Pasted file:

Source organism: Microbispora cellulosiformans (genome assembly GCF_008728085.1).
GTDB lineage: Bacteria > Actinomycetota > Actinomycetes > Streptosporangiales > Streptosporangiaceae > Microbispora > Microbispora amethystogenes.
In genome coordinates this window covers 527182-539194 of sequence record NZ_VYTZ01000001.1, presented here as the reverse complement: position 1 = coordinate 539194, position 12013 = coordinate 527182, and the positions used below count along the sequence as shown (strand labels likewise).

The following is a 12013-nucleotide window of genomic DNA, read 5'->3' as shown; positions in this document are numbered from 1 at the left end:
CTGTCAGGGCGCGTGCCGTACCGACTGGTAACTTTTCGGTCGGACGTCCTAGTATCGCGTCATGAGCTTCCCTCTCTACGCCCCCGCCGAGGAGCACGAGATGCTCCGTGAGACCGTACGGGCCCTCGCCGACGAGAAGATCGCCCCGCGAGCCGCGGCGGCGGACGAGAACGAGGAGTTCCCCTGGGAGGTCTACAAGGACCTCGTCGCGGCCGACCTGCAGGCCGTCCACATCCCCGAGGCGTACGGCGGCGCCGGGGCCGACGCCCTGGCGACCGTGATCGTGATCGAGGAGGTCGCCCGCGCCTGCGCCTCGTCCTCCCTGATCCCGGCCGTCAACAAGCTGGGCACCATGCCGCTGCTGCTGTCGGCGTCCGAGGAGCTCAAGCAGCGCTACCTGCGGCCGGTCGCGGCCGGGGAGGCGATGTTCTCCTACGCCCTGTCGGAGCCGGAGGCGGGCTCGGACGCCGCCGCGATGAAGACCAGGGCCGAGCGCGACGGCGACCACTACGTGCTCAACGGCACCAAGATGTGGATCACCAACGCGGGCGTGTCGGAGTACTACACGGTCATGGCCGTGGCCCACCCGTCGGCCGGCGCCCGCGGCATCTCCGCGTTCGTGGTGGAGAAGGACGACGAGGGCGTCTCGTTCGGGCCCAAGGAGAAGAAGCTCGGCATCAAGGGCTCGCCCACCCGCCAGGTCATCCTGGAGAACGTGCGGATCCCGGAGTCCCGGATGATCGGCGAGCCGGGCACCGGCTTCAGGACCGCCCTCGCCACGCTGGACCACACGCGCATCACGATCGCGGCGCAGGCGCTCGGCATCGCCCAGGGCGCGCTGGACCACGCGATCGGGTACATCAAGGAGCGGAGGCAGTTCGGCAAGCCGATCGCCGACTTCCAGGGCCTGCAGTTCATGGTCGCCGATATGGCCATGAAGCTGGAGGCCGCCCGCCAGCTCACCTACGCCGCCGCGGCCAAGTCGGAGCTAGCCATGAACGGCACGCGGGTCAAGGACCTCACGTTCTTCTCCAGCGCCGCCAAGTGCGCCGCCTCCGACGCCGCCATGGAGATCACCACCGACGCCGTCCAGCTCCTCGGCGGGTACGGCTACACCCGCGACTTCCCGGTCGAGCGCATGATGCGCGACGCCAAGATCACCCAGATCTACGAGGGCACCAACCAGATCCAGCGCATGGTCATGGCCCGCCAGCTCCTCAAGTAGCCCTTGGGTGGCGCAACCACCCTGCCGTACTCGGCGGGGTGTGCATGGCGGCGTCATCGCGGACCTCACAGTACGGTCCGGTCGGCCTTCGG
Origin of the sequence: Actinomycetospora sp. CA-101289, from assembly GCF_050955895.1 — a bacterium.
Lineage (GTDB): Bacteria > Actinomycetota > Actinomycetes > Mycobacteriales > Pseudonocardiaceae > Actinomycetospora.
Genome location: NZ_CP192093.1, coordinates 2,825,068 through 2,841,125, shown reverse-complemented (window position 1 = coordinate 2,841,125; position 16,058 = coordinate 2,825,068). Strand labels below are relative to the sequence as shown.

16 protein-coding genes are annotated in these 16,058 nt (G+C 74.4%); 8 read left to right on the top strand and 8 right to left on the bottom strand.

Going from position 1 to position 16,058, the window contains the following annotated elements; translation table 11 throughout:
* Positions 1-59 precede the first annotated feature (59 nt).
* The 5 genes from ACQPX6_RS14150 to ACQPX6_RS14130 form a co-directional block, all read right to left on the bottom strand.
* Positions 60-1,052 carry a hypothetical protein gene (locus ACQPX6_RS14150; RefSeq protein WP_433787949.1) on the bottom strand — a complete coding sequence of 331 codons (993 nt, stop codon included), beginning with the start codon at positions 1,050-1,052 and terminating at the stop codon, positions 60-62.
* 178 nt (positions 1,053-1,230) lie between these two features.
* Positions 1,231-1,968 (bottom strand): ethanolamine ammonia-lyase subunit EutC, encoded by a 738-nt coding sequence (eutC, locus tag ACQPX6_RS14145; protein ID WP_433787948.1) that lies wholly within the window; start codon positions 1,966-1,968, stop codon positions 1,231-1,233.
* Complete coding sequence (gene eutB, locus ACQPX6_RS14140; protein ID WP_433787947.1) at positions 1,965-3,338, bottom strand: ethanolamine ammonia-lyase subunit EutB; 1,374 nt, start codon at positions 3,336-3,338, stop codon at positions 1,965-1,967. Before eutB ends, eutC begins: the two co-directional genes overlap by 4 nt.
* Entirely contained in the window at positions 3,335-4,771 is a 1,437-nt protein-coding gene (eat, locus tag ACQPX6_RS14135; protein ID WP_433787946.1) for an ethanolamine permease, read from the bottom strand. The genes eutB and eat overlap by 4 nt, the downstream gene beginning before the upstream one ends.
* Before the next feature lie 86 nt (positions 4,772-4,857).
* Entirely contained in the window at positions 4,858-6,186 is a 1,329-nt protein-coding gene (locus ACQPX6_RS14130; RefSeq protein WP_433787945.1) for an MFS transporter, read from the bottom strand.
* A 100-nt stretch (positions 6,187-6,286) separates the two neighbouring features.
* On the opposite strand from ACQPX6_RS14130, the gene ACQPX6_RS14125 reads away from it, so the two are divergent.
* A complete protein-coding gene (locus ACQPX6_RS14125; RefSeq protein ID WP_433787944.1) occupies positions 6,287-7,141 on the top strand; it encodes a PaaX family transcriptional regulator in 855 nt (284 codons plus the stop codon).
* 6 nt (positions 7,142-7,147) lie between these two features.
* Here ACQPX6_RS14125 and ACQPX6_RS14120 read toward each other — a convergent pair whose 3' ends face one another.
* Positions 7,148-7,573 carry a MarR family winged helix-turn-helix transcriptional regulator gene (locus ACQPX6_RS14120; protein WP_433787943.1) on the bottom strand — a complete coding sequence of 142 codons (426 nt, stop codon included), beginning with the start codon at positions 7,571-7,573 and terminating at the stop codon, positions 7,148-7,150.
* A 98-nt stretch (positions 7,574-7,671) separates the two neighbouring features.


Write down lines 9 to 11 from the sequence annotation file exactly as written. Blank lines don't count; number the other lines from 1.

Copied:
16 protein-coding genes are annotated in these 16,058 nt (G+C 74.4%); 8 read left to right on the top strand and 8 right to left on the bottom strand.

Going from position 1 to position 16,058, the window contains the following annotated elements; translation table 11 throughout:
* Positions 1-59 precede the first annotated feature (59 nt).